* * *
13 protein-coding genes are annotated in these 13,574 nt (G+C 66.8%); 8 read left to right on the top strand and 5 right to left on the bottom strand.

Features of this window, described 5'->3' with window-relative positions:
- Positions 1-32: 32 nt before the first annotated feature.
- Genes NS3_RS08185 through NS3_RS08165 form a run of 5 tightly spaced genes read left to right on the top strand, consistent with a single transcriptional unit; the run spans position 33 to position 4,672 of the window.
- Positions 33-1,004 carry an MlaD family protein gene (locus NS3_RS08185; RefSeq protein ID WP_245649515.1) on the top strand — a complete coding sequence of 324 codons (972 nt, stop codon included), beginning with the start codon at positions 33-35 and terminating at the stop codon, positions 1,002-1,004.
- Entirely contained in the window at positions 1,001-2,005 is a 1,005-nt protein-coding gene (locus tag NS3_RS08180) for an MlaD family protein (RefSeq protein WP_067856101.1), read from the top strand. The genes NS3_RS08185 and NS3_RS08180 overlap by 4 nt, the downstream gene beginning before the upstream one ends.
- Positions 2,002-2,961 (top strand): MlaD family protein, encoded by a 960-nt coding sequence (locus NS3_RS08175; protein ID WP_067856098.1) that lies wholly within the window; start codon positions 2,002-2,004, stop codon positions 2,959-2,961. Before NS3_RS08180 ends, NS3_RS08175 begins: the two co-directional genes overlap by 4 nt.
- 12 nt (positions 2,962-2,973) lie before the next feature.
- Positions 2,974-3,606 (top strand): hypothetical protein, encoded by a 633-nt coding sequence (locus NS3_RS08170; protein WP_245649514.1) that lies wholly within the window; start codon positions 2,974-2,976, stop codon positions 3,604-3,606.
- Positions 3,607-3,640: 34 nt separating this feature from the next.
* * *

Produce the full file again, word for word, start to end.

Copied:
13 protein-coding genes are annotated in these 13,574 nt (G+C 66.8%); 8 read left to right on the top strand and 5 right to left on the bottom strand.

Features of this window, described 5'->3' with window-relative positions:
- Positions 1-32: 32 nt before the first annotated feature.
- Genes NS3_RS08185 through NS3_RS08165 form a run of 5 tightly spaced genes read left to right on the top strand, consistent with a single transcriptional unit; the run spans position 33 to position 4,672 of the window.
- Positions 33-1,004 carry an MlaD family protein gene (locus NS3_RS08185; RefSeq protein ID WP_245649515.1) on the top strand — a complete coding sequence of 324 codons (972 nt, stop codon included), beginning with the start codon at positions 33-35 and terminating at the stop codon, positions 1,002-1,004.
- Entirely contained in the window at positions 1,001-2,005 is a 1,005-nt protein-coding gene (locus tag NS3_RS08180) for an MlaD family protein (RefSeq protein WP_067856101.1), read from the top strand. The genes NS3_RS08185 and NS3_RS08180 overlap by 4 nt, the downstream gene beginning before the upstream one ends.
- Positions 2,002-2,961 (top strand): MlaD family protein, encoded by a 960-nt coding sequence (locus NS3_RS08175; protein ID WP_067856098.1) that lies wholly within the window; start codon positions 2,002-2,004, stop codon positions 2,959-2,961. Before NS3_RS08180 ends, NS3_RS08175 begins: the two co-directional genes overlap by 4 nt.
- 12 nt (positions 2,962-2,973) lie before the next feature.
- Positions 2,974-3,606 (top strand): hypothetical protein, encoded by a 633-nt coding sequence (locus NS3_RS08170; protein WP_245649514.1) that lies wholly within the window; start codon positions 2,974-2,976, stop codon positions 3,604-3,606.
- Positions 3,607-3,640: 34 nt separating this feature from the next.